A comprehensive assessment of RNA-seq accuracy, reproducibility and information content by the Sequencing Quality Control Consortium.
Bottom Line: In contrast, RNA-seq and microarrays do not provide accurate absolute measurements, and gene-specific biases are observed for all examined platforms, including qPCR.Measurement performance depends on the platform and data analysis pipeline, and variation is large for transcript-level profiling.The complete SEQC data sets, comprising >100 billion reads (10Tb), provide unique resources for evaluating RNA-seq analyses for clinical and regulatory settings.
We present primary results from the Sequencing Quality Control (SEQC) project, coordinated by the US Food and Drug Administration. Examining Illumina HiSeq, Life Technologies SOLiD and Roche 454 platforms at multiple laboratory sites using reference RNA samples with built-in controls, we assess RNA sequencing (RNA-seq) performance for junction discovery and differential expression profiling and compare it to microarray and quantitative PCR (qPCR) data using complementary metrics. At all sequencing depths, we discover unannotated exon-exon junctions, with >80% validated by qPCR. We find that measurements of relative expression are accurate and reproducible across sites and platforms if specific filters are used. In contrast, RNA-seq and microarrays do not provide accurate absolute measurements, and gene-specific biases are observed for all examined platforms, including qPCR. Measurement performance depends on the platform and data analysis pipeline, and variation is large for transcript-level profiling. The complete SEQC data sets, comprising >100 billion reads (10Tb), provide unique resources for evaluating RNA-seq analyses for clinical and regulatory settings.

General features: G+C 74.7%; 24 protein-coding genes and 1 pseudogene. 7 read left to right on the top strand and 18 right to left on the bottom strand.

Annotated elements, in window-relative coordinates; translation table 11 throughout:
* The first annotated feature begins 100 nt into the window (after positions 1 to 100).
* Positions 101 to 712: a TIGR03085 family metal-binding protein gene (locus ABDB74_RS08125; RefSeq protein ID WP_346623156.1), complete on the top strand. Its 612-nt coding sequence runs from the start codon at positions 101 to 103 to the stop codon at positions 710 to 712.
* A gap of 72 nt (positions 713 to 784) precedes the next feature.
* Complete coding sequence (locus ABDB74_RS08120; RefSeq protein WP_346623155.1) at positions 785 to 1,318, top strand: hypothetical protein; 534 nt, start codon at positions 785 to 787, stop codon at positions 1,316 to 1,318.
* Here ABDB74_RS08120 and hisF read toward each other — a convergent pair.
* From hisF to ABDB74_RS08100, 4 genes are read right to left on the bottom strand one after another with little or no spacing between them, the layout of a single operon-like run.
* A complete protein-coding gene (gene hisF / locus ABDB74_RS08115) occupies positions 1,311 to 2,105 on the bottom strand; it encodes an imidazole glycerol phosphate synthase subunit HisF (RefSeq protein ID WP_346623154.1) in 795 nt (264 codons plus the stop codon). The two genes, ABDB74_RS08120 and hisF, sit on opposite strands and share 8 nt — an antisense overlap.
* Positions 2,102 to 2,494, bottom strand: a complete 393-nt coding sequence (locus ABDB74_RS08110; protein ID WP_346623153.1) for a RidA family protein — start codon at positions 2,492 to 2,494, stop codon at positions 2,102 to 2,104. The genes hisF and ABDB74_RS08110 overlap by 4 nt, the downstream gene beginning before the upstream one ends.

Mentions: After an examination of the reliability of differential expression analysis of genes, we next examined the quantification of RNA using four consistency tests exploiting ground truths built into the study design (Fig. 4). First, we considered titration-order consistency as introduced in Figure 1c. This metric is affected both by systemic distortions reducing accuracy and random variations reducing reproducibility. The majority of genes (59%) titrated correctly (Fig. 4a), with little disagreement between platforms (Supplementary Table 5). Genes with large differential expression performed best, with all genes showing consistent titration in several HiSeq 2000 and SOLiD sites, and no contradiction regarding the direction of change (blue curve). For the second built-in truth, we examined the A/B mixing ratio recovery (Fig. 1d) as another test reflecting accuracy and reproducibility. We observed the correct ratio for the majority of genes (Fig. 4b), with better agreement at higher expression levels (top 25%). Notably, the scatter of genes marked as titrating in this plot indicates that consistent titration does not guarantee a reliable recovery of the mixing ratio (and vice versa).